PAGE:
World War I Quiz

Test your comprehension of the causes, dynamics and aftermath of World War I (as covered in the tutorials in this topic) by taking this quiz.

Rise of Hitler and the Nazis

How did the National Socialists (Nazis) go from being a tiny, marginal party in the early 1920s to having full control of Germany and catalyzing World War II? Who was Hitler and what was his philosophy and how did he come to power?

Rise of Mussolini and Fascism

The word “Fascist” is now a pejorative term (“pejorative” means “negative” or “derogatory”) to describe leaders or states that have absolute control and are aggressively nationalistic. The terms “fascism” and “fascist”, however, were first embraced by Benito Mussolini in Italy in the 1920s and 1930s to describe their party and policies (that were absolutist and aggressively nationalistic). This tutorial described Mussolini and the Fascists’ rapid rise to power and the influence it had on the rest of the world (including providing a model for Hitler in Germany).

The Cold War

The cold war between the United States and the Soviet and their respective allies never involved direct conflict (which might have ended the world). Instead, it involved posturing, brinksmanship and proxy wars in far-flung regions of the world.
You cannot properly understand current world events without understanding the history of the 20th Century. This topic takes us on a journey from the end of Imperialism through two world wars and the Cold War and brings us to our modern world.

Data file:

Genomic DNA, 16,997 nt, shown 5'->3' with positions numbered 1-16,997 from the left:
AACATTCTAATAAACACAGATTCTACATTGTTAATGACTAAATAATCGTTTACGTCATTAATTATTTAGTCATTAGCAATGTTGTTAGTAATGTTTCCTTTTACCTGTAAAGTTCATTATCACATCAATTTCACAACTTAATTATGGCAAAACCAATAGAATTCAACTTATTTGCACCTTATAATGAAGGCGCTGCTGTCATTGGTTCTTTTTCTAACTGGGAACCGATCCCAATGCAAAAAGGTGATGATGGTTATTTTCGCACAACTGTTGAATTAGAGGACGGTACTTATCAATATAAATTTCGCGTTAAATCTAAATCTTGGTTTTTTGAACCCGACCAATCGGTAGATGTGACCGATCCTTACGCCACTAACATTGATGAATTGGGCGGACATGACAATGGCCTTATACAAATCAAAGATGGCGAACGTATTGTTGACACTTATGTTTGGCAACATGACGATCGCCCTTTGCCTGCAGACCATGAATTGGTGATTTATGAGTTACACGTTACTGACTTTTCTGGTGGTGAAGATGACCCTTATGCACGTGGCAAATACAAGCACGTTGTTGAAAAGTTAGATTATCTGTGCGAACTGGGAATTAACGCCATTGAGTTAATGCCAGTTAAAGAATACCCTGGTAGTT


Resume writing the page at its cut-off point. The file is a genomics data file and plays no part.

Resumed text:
A thumbnail for: 1700-1900: Enlightenment and the Industrial Revolution
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1700-1900: Enlightenment and the Industrial Revolution

Do we need kings? Can people govern themselves? What rights do we all have? Can science and understanding uplift all of humanity? This topic lays the foundation for our modern thinking about the world. From democratic revolutions to the establishment of empires backed by industrial power.
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French Revolution

“Let them eat cake!” “No, how about we cut your head off instead!” The French Revolution was ugly, bloody and idealistic. This tutorial covers the beginning of the end of the Bourbon rule (actually doesn’t really go away for 60 years) and birth of France as a Republic (which will really take about 80 years).

Napoleon Bonaparte